Not long ago, backstage at a country music concert, the two Manziels [father and son] hung out with some of Johnny’s friends. There was Uncle Nate, a high school teammate named Bryan, and Johnny’s buddy Colton from College Station. Everyone stood around, the band warming up. Without so much as a nod, the Crotch Shot Ninjas struck: Paul punched Nate in the nuts, and, simultaneously, Johnny kicked Bryan and hit Colton, both in the balls, both at the same time, and as the three dudes doubled over and the band howled in laughter, Johnny and Paul gave each other a fist bump. Mission accomplished.
Paul and Michelle do seem more concerned with Johnny’s behavior, but such concern often comes across as lip service. The fault lies not with the young adult with a drinking problem but with Texas A&M for consistently harassing and policing its “most famous student,” who actually does need policing. As Thompson goes on to note, “Many people close to Johnny Manziel no longer believe in the integrity of the institutions charged with protecting him.” Johnny’s family has a right to be concerned; he does have a sickness, after all. Victims of affluenza depend on institutions to set aside whatever broader agenda (educational or otherwise) they may have to serve as dedicated bodyguards and doting babysitters for those stricken with a disease that renders them unable to take care of themselves.
Couch and Manziel offer two versions of Peter Pan syndrome (a by-product of affluenza), drawing the ire of haters of all kinds; some even resort to victim blaming, suggesting that racial inequality might be at the heart of affluenza. As one critic of Couch’s lenient sentence remarked, “What is the likelihood if this was an African-American, inner-city kid that grew up in a violent neighborhood to a single mother who is addicted to crack and he was caught two or three times … what is the likelihood that the judge would excuse his behavior and let him off because of how he was raised?” Such harsh judgments, though, are from “little people” (to borrow a phrase from noted affluenzite Leona Helmsley) who don’t understand the plight of the privileged. Perhaps the lasting image of the suffering affluenzite, more so that even the overwhelming apathy expressed in Couch’s Mexican mug shot, is of a seemingly quarantined Johnny Manziel, floating alone on a white swan, bottle of champagne pursed to his lips, a captured moment of decadence and pathos.
Affleunza may seem to primarily affect white people, but it isn’t limited to millennials; it afflicts older generations, too. The fifty-something Sarver contracted affluenza but has no idea that he’s sick. The main symptom is a distortion of perception that causes the affluenzite to believe that his or her privilege and entitlement has been gained through hard work. Sarver, for example, claims not to have inherited a dime from his father, but the disease tragically prevents him from realizing that going to work for his father’s lucrative real-estate business at age 16, and having his entire college expenses paid for in full, count as the spoils of privilege. While he laments the millennials’ inability to cope with setbacks, his malady prevents him from recognizing the taxpayer generosity that helped him cope with his own “setback,” as he received a $140 million bailout from the TARP fund after the financial collapse of 2008. Resilience in the face of “setbacks” isn’t a generational trait. It’s just a form—perhaps the dominant form—of capitalist myth-making that the wealthy and privileged tend to valorize without ever actually having to encounter such setbacks. The sickness knows no bounds.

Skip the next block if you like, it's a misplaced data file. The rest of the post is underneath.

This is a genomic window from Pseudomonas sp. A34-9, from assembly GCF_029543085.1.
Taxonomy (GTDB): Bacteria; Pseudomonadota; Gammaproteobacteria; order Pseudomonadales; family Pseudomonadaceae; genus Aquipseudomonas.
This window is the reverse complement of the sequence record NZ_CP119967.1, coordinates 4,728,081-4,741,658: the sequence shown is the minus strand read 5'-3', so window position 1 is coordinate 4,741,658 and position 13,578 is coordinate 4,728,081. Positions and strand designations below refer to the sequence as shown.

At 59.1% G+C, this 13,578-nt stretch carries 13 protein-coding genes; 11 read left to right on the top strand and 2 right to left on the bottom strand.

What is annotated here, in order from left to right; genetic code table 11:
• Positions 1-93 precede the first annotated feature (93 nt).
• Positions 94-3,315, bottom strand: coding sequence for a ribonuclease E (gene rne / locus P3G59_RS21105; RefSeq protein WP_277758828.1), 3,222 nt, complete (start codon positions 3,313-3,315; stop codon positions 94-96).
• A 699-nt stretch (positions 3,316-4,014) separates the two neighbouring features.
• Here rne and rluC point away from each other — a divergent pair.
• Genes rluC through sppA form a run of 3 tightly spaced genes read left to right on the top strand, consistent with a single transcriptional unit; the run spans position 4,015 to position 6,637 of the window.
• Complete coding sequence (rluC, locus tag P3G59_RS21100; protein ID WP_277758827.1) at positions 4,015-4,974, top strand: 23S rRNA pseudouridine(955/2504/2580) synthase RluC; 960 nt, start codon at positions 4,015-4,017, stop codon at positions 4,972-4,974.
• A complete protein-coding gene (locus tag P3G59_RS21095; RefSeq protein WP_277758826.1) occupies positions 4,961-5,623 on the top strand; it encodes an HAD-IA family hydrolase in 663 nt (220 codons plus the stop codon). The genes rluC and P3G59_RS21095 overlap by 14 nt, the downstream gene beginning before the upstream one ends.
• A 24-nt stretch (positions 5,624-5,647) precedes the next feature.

In his discussion of Couch and “affluenza,” Chris Lehman quotes from The Great Gatsby and Fitzgerald’s condemnation of Tom and Daisy Buchanan, able to “[retreat] back into their money” and let others clean up the mess. But the old-money people are the only ones capable of such escapes in the novel. New money people, like Gatsby, are still vulnerable to the recklessness of the bluebloods. One hundred years later, such distinctions don’t matter. The disease has spread to the nouveau riche. Real estate tycoons, scions of sheet-metal magnates, and heirs to oil wildcatters might as well be Vanderbilts or Astors for the way they are able to bend the justice system to obey their interests. The Ethan Couches and the Johnny Manziels of the world aren’t symptomatic of some generational decline; they’re merely the latest to be infected with a disease that’s plagued American plutocrats for hundreds of years.
Perhaps the most prominent symptom of affluenza—one that affects the sports franchise owner, the fugitive killer, and the NFL quarterback alike—is a clear understanding of American history, how wealth and privilege provide exemptions from things like consequences and responsibility for criminal actions. The rest of us healthy citizens (even the most clear-headed cynics among us) continue to believe in things like justice and meritocracy. “Affluenza,” it turns out, isn’t such a joke after all—just fundamentally misunderstood. Sarver, Manziel, and Couch are sick, but, paradoxically, that sickness grants them immunity. It’s the rest of us who suffer.
1 The player Sarver references as unable to overcome a “setback” might have reason to be disgruntled. Markieff and his brother Marcus negotiated a contract that was extremely team- and owner-friendly so that the brothers could continue playing on the same team. But a year later, Sarver shipped Marcus and his undervalued contract off to Detroit in a salary dump, receiving only a second-round pick in exchange. Already unable to recover from setbacks, these millennials can’t even tolerate being double-crossed.
2 The lawyer in question, Scott Brown, pointed out that he never actually used the term “affluenza”; the psychologist he called as expert testimony used the term, which has been around since the 1950s but gained contemporary traction after a 1997 PBS documentary, Escape from Affluenza.
3 Thompson’s portrayal seems just as enabling as the person and persona he’s supposedly critiquing, as Tim Marchman asserts.